An entry level salary could easily be less than one hundred thousand naira. Considering that radio people need to look like stars this start up pay is pitiful. Radio bosses don’t mind paying their staff peanuts because they (the staff) are happy just to get on air. When Radio Port Harcourt found itself at a point where it owed staff salaries for many months, the staff couldn’t really threaten to leave because there was no shortage of young people trying to get a spot on air even though they knew about the salary stand off. Some of the former staff went on to sue the station which was able to magically hire consultants, rebrand the station and continue its operations with new staff.
Radio bosses usually expect OAPs to use their popularity to open doors making money on the side. This prospect is reduced to zero in any city that doesn’t have a truly vibrant economy. An OAP working in Lagos might enjoy Master of Ceremonies gigs or Voice Over jobs, etc. OAPs outside Lagos generally cry about a lack of opportunities to earn money on the side. The poor welfare package is universal to the radio industry and only a few high demand OAPs are able to negotiate decent contracts on the low.
A person on radio enjoys access to celebrities and politicians. As a matter of fact, many OAPs have multimillionaires as swooning fans. Even though radio personalities are typically hidden from view, an OAP has to carry and present himself like a celebrity.
There is an impression among the public that the life of an OAP features a lot of drinking, smoking, sex and partying. However this is inaccurate. There are so many different kinds of individuals in the industry and a lot of them only attend events out of a sense of duty (it’s part of their job). Ladies in radio are also a mix of personalities and generally don’t have the reputation for looseness which many ascribe to females in show business. Having said that, there is an alarmingly small fraction of radio ladies who are married. This international trend might simply be as a result of the way radio people seem to insulate themselves in an exciting in-crowd, while the clock is ticking. It might be a sensitive issue but it’s worth pondering because of the statistics.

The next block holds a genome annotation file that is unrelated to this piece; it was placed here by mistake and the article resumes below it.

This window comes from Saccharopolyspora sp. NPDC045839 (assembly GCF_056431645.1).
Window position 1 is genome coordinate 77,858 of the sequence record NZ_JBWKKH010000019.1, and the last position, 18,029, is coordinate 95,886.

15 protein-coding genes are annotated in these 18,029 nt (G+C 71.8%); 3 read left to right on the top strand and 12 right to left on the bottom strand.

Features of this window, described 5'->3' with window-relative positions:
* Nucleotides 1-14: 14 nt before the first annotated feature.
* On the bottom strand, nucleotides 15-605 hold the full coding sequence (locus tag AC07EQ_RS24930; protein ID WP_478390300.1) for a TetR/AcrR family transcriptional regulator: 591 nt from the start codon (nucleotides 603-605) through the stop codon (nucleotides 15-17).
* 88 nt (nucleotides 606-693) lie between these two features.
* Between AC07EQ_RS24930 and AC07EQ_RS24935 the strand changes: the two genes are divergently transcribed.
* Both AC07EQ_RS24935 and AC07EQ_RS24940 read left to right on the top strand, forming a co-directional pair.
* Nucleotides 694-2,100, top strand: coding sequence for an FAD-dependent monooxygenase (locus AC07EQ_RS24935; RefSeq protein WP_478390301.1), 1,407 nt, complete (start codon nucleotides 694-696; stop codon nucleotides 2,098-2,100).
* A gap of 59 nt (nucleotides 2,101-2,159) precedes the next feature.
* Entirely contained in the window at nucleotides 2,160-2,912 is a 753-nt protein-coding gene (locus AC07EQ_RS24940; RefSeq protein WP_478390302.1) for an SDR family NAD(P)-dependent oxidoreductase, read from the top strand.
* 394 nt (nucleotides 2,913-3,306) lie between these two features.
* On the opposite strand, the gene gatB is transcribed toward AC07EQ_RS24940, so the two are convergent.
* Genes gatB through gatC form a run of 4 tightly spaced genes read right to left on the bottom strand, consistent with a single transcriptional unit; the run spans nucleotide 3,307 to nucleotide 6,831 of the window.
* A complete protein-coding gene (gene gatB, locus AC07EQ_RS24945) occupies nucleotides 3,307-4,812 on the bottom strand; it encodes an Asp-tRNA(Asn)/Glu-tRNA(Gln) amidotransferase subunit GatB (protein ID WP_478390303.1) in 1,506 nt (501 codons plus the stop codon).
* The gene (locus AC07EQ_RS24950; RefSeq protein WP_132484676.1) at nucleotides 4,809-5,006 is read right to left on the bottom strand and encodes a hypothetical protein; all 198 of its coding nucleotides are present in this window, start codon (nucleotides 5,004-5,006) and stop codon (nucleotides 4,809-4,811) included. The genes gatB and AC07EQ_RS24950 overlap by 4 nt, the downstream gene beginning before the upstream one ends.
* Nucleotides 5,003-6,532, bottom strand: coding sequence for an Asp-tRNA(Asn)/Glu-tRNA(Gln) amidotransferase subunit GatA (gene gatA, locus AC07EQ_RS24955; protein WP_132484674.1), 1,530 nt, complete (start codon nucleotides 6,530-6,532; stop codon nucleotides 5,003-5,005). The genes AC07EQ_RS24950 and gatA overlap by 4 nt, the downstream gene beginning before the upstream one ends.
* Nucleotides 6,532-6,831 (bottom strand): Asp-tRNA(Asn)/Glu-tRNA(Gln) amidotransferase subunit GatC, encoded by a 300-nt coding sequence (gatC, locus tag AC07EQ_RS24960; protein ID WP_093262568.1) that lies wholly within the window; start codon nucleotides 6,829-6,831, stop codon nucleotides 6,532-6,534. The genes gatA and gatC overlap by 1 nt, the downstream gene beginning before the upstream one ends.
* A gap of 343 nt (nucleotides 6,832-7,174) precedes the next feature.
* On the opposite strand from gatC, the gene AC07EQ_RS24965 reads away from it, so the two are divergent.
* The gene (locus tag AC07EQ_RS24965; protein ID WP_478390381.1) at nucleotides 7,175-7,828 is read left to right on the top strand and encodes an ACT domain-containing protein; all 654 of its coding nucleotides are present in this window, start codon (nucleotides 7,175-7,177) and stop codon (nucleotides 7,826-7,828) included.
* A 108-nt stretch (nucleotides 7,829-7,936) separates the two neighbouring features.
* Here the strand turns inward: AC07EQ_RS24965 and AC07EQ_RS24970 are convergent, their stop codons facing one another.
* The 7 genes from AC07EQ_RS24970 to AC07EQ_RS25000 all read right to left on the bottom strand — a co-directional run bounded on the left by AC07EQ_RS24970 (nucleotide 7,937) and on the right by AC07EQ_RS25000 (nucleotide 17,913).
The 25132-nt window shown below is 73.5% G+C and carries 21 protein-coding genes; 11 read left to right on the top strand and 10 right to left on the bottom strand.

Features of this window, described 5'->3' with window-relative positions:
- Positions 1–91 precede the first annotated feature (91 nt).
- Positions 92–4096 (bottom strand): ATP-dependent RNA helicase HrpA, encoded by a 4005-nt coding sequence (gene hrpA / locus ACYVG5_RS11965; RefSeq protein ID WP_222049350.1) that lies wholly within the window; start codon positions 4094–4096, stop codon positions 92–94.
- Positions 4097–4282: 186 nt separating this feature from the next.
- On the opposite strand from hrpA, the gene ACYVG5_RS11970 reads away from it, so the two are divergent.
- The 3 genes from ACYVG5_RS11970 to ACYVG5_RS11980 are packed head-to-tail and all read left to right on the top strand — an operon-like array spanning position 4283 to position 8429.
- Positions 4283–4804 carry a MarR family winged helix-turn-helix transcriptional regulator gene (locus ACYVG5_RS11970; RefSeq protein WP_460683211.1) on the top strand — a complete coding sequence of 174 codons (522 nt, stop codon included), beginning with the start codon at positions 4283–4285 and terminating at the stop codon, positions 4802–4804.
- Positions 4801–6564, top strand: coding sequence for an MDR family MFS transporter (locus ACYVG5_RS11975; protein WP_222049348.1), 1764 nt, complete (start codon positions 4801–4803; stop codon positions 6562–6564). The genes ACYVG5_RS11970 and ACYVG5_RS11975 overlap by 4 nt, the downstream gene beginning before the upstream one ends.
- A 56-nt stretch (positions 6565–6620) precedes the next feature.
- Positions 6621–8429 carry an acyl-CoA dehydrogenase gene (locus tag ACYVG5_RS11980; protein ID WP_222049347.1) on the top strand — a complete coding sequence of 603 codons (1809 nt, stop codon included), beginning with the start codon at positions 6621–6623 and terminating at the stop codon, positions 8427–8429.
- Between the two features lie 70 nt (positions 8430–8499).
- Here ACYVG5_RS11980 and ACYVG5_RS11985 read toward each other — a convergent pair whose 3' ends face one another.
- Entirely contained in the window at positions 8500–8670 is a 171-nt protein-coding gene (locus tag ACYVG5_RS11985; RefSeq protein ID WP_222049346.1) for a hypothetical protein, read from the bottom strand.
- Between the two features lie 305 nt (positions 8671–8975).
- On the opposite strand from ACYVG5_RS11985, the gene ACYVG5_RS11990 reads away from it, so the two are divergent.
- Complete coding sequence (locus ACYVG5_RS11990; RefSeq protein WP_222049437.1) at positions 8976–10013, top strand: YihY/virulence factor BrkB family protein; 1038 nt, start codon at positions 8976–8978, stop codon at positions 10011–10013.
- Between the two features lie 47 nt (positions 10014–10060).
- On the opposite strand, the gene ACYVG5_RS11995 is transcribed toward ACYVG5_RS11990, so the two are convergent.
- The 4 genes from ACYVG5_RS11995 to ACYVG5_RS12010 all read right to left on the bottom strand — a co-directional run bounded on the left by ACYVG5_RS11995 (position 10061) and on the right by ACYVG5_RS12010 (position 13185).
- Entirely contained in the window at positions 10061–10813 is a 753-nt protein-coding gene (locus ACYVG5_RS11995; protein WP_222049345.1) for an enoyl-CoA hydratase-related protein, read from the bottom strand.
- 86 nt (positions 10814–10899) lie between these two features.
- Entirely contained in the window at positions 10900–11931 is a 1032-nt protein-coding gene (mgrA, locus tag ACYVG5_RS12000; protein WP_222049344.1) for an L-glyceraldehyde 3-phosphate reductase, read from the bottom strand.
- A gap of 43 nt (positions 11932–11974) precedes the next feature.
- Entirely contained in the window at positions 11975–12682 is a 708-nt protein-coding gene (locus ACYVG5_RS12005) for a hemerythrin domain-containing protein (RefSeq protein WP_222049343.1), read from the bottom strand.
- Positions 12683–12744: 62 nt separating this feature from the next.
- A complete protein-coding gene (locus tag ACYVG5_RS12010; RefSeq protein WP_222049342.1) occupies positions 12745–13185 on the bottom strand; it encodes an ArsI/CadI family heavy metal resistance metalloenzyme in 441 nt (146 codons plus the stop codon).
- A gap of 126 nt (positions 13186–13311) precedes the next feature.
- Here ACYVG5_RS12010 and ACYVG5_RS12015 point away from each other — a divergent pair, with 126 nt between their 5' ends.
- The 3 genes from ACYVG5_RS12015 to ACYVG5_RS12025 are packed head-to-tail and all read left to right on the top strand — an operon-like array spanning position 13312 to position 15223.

Career Prospects and Progression
The short history of private radio in Nigeria since the late 90s, combined with what we’ve seen of government radio, suggests that radio should ideally be a stepping stone to other things. Those who can truly enjoy a long career in radio are those who make a good living outside the radio station. For those whose path it is to move on after being on air for a few years, there are related options. A lot of companies love to recruit people who have a media background, into their communications departments. For this reason, it is very important for an OAP to improve on their CV. Many OAPs don’t even read newspapers or books, talk less of engage in deliberate study. This is foolish because an OAP will very often be speaking to an audience member who is very educated, enlightened or well travelled.
With the prospect of forming a bond with a loyal audience and adding value to people’s lives, playing great music and being an important member of the public…Working on radio can be very fulfilling and glamorous. Having said that, an OAP or an aspiring OAP needs to be grounded by things like family, church, volunteering, etc. An OAP should also have his/here eyes on the clocks and calendars, because time really does fly when you’re having fun.